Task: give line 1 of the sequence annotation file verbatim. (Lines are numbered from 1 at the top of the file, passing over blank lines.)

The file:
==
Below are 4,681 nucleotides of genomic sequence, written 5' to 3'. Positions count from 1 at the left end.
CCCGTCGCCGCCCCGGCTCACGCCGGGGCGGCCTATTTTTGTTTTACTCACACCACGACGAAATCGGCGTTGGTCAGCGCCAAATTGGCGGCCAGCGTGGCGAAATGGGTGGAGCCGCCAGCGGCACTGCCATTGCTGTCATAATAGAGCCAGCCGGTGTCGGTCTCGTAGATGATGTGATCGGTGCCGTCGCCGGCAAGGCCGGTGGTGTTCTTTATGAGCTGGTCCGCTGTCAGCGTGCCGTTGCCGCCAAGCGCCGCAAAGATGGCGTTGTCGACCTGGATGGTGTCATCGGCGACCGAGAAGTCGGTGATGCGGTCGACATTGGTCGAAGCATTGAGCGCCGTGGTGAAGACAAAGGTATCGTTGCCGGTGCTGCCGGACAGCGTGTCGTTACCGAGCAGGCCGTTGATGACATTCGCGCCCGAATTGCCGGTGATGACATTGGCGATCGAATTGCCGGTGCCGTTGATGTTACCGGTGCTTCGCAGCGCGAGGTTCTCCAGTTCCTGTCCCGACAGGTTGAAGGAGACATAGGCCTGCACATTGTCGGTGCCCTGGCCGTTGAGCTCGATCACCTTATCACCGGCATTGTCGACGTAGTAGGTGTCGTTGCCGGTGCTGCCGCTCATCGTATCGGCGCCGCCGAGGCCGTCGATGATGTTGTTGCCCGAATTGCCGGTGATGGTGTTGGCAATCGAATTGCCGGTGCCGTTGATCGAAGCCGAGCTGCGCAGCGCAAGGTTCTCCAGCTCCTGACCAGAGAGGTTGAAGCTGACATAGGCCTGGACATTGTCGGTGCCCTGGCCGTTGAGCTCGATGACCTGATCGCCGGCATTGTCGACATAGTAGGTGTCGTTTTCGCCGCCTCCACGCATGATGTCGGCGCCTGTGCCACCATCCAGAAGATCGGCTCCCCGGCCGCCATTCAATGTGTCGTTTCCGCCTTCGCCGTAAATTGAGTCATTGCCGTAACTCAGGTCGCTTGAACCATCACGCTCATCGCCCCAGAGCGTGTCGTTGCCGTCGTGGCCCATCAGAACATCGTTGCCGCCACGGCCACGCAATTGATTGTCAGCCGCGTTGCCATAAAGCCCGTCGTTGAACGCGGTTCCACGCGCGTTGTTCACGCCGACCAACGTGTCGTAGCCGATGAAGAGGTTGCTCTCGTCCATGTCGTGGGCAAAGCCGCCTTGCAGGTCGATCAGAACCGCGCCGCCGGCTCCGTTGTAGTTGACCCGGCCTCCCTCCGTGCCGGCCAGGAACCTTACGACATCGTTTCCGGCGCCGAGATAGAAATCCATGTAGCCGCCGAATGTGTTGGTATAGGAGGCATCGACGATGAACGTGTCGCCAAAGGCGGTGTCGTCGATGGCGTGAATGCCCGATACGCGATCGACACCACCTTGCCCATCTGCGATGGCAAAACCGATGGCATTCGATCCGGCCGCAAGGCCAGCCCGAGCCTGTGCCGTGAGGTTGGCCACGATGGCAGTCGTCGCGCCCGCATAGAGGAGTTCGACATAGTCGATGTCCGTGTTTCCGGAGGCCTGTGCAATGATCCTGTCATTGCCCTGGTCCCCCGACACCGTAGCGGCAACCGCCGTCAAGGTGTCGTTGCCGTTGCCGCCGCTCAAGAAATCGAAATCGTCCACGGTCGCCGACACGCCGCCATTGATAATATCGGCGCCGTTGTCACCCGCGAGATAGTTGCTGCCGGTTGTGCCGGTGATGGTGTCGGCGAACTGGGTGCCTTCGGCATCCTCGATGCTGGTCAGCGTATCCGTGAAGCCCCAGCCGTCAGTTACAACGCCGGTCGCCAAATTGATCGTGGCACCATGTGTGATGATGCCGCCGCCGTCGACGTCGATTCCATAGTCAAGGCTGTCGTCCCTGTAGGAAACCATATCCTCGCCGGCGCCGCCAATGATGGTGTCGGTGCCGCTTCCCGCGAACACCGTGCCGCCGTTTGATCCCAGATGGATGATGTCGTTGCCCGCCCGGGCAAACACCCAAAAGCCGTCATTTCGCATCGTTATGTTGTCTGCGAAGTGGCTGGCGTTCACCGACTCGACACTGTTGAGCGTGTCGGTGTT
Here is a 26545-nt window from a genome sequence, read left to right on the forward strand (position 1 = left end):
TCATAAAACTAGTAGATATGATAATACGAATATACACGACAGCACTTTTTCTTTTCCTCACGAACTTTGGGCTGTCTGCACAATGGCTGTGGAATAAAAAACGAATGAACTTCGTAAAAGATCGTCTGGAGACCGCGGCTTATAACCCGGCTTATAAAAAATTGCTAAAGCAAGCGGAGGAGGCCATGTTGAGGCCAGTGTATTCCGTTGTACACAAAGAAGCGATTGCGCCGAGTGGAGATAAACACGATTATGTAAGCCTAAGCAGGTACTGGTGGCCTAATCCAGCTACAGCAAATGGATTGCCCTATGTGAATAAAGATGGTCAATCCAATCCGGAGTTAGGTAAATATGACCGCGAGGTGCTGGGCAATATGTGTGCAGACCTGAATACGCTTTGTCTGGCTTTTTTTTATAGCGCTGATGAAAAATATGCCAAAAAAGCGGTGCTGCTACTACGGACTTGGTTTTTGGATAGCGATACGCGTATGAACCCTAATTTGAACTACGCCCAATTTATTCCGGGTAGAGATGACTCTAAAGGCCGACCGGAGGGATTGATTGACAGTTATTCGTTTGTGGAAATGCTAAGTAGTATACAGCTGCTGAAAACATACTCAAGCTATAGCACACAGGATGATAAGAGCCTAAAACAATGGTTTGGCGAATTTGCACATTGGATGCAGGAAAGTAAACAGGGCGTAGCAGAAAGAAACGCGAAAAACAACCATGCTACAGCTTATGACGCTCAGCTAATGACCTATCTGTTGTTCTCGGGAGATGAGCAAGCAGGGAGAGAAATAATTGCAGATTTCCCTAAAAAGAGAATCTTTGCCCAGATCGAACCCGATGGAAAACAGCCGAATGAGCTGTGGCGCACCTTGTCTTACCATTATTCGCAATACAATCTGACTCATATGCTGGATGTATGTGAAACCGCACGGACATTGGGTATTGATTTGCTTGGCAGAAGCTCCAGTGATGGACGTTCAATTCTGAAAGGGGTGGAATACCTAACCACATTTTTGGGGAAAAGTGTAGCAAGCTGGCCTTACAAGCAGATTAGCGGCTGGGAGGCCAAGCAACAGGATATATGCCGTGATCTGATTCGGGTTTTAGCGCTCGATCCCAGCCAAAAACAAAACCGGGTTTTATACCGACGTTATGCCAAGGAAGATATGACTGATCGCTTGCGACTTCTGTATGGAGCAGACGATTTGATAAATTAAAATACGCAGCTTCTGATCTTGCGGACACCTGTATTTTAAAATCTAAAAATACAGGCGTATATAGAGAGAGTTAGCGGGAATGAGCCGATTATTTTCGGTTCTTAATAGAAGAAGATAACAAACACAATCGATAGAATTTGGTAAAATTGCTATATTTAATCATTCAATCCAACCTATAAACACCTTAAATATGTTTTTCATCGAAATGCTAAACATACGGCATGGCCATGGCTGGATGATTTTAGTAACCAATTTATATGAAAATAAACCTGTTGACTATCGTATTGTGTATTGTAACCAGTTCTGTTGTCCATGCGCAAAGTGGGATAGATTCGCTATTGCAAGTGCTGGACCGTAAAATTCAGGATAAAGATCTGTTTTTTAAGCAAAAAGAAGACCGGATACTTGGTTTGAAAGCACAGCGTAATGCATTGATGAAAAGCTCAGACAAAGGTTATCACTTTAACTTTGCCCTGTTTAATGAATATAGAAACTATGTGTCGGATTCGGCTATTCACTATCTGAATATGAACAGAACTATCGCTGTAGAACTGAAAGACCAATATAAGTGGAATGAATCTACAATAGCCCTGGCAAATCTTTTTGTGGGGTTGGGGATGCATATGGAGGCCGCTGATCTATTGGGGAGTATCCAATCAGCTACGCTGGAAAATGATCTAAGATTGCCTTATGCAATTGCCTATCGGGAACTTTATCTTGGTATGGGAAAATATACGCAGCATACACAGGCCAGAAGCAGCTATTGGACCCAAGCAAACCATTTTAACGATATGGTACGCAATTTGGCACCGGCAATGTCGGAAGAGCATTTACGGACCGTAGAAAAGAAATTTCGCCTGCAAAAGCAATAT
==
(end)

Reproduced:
Below are 4,681 nucleotides of genomic sequence, written 5' to 3'. Positions count from 1 at the left end.